Recent strategic acquisitions predict the recovery of the cosmetics market
There is something promising in the kingdom of beauty. The end of 2020 and the start of 2021 have shown some mergers and acquisitions (M&A) activity that gives a hint of how the cosmetics market will look in the next few years. Although cautious, investors are looking to position themselves for a post-COVID future, focusing on mid-tier brands with a strong sustainable approach.
“The M&A scenario is now different from pre-pandemic times, marked by a hypercycle of consumption and a lot of acquisitions of indie and direct-to-consumer brands,” explains Kayla Villena, Euromonitor's consultant for beauty and fashion. For some major players, she says, the best way to connect with new generations and trends like clean beauty was through acquisitions – often for a purchase price 10-15 higher than their turnover.
The slowdown of this activity came even before the pandemic, but COVID-19 has had a big impact on some categories, especially colour cosmetics. After a hiatus of a few months, M&A activity returned in a different guise: more cautious, focused and paying more reasonable market prices.
The two-phased acquisition of skincare company Deciem, by Estée Lauder, is a perfect example of the new prudent investment in beauty. Announced last February, it went from a 29% to a 76% stake, with the full acquisition planned for the next three years.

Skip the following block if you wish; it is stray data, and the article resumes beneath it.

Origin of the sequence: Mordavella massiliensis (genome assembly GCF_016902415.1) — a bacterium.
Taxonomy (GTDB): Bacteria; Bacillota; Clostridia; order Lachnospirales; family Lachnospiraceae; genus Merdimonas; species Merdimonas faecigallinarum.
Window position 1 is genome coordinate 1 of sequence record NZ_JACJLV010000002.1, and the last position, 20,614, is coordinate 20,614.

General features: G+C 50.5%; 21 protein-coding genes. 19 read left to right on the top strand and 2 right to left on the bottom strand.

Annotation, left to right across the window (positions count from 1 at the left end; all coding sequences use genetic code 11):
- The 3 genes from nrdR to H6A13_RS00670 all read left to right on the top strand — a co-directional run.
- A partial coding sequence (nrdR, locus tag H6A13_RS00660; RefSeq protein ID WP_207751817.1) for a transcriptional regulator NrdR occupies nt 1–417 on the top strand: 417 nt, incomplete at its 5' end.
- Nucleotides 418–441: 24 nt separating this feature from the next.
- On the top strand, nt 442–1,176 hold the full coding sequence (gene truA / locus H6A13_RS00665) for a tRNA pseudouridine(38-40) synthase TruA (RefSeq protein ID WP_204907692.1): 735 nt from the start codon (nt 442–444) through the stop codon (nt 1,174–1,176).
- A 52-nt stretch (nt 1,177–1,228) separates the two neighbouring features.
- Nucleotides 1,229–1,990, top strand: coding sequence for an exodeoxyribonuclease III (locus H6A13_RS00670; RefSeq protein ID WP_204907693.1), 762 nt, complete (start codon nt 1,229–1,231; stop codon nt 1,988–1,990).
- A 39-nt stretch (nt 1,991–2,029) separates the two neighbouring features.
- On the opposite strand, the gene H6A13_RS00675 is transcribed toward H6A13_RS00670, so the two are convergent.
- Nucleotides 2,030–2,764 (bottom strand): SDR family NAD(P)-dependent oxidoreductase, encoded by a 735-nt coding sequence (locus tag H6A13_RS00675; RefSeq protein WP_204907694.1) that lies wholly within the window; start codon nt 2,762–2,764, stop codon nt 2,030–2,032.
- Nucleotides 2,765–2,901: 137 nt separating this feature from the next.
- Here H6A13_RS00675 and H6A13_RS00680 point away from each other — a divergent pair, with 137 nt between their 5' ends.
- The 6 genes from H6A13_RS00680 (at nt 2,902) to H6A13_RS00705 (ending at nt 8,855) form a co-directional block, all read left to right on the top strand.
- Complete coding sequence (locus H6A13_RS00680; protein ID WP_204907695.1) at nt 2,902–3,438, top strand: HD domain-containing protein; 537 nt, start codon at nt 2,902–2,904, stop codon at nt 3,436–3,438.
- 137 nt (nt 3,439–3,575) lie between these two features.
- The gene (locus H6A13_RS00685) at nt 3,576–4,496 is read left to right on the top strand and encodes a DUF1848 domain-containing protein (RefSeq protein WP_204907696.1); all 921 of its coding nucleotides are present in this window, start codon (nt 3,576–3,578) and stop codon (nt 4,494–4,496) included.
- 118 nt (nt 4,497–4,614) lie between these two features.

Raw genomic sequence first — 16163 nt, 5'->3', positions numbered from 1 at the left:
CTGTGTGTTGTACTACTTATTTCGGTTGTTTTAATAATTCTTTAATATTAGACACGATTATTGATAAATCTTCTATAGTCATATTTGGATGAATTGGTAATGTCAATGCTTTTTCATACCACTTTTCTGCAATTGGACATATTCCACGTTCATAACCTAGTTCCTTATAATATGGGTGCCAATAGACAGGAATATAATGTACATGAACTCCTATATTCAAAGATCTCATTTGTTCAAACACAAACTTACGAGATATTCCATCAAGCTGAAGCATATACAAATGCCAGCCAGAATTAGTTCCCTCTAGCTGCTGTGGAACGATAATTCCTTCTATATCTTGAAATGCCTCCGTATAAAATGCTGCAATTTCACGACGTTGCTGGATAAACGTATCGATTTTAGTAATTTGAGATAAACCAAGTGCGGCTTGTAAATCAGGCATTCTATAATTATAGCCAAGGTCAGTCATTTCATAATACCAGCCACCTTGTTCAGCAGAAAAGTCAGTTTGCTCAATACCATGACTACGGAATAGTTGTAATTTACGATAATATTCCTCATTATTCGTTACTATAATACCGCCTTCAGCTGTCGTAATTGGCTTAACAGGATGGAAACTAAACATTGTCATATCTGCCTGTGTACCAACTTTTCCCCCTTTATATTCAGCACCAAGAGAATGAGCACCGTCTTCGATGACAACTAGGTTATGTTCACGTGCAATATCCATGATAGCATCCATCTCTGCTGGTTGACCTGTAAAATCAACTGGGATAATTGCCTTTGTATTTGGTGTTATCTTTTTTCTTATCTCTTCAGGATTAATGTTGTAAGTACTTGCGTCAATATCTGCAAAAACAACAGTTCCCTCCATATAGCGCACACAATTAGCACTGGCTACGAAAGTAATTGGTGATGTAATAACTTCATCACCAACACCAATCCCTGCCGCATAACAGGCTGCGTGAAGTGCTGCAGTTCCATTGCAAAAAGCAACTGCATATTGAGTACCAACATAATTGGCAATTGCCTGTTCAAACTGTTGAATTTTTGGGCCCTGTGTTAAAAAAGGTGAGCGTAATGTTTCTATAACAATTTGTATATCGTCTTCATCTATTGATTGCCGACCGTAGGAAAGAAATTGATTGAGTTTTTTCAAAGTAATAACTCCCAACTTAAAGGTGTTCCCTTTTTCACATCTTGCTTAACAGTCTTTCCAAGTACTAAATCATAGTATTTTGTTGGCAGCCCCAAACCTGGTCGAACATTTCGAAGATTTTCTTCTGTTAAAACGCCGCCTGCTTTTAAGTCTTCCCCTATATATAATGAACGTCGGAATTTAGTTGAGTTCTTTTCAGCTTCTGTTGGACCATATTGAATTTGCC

“Many big players are reviewing the return of their minority stakes and are now deciding on disinvesting or a full acquisition,” says Villena.
Other recent activity includes the $200 million investment made by Coty in Kim Kardashian’s West beauty business in January and the full acquisition of Takami, a Japanese skincare brand, by L’Oréal. There is also a special private equity interest in technology-based hair care brands and businesses with vigorous e-commerce operations.
Especially in Western Europe and the US, there is a growing interest in profitable masstige skincare brands with something more to offer: sustainable products and processes. Investors are scrutinising not only the bottom line but also CSR practices, like fair trade commitments, support given to local communities and transparent claims. Although there is an increasing interest in clean beauty and natural cosmetics brands in other regions like the US and Asia Pacific, demand is not as high as for premium products. There are big opportunities for brands that decide to invest in these trends first since they can grow fast from a still small base.
What does the future hold for beauty businesses? Although the market seems to be recovering, colour cosmetics are still in an uncertain position, while skincare tends to remain in demand. Big players bet on building the right portfolio for when sales get back on track, so the evaluation criteria will continue to be narrow. Attractive brands will be the ones who tick most boxes: digitalisation, appeal to new generations, accessible price points and, of course, sustainability.
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